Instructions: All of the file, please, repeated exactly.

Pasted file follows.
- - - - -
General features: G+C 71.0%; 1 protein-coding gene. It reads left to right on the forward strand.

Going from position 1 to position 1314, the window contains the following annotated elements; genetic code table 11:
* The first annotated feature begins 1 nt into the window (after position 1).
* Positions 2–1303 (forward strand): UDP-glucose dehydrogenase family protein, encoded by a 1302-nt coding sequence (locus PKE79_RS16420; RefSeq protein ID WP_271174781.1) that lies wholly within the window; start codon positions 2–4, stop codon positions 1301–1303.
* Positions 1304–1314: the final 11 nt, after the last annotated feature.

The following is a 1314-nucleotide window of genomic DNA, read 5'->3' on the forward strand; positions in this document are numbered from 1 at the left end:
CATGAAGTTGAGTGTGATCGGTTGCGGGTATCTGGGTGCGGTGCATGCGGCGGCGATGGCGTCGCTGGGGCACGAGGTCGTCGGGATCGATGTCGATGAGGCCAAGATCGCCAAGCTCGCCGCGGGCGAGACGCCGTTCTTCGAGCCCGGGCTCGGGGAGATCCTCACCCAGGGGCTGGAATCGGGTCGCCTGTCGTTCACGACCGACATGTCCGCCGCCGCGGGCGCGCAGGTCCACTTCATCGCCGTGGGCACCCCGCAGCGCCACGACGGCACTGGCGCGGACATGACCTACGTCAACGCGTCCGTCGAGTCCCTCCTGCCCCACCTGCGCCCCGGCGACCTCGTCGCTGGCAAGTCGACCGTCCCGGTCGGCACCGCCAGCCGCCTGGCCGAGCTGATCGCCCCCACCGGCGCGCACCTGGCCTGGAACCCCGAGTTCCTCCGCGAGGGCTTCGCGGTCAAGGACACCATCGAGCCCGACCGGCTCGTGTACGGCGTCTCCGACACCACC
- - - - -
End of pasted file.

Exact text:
General features: G+C 71.0%; 1 protein-coding gene. It reads left to right on the forward strand.

Going from position 1 to position 1314, the window contains the following annotated elements; genetic code table 11:
* The first annotated feature begins 1 nt into the window (after position 1).
* Positions 2–1303 (forward strand): UDP-glucose dehydrogenase family protein, encoded by a 1302-nt coding sequence (locus PKE79_RS16420; RefSeq protein ID WP_271174781.1) that lies wholly within the window; start codon positions 2–4, stop codon positions 1301–1303.
* Positions 1304–1314: the final 11 nt, after the last annotated feature.

The following is a 1314-nucleotide window of genomic DNA, read 5'->3' on the forward strand; positions in this document are numbered from 1 at the left end:
CATGAAGTTGAGTGTGATCGGTTGCGGGTATCTGGGTGCGGTGCATGCGGCGGCGATGGCGTCGCTGGGGCACGAGGTCGTCGGGATCGATGTCGATGAGGCCAAGATCGCCAAGCTCGCCGCGGGCGAGACGCCGTTCTTCGAGCCCGGGCTCGGGGAGATCCTCACCCAGGGGCTGGAATCGGGTCGCCTGTCGTTCACGACCGACATGTCCGCCGCCGCGGGCGCGCAGGTCCACTTCATCGCCGTGGGCACCCCGCAGCGCCACGACGGCACTGGCGCGGACATGACCTACGTCAACGCGTCCGTCGAGTCCCTCCTGCCCCACCTGCGCCCCGGCGACCTCGTCGCTGGCAAGTCGACCGTCCCGGTCGGCACCGCCAGCCGCCTGGCCGAGCTGATCGCCCCCACCGGCGCGCACCTGGCCTGGAACCCCGAGTTCCTCCGCGAGGGCTTCGCGGTCAAGGACACCATCGAGCCCGACCGGCTCGTGTACGGCGTCTCCGACACCACC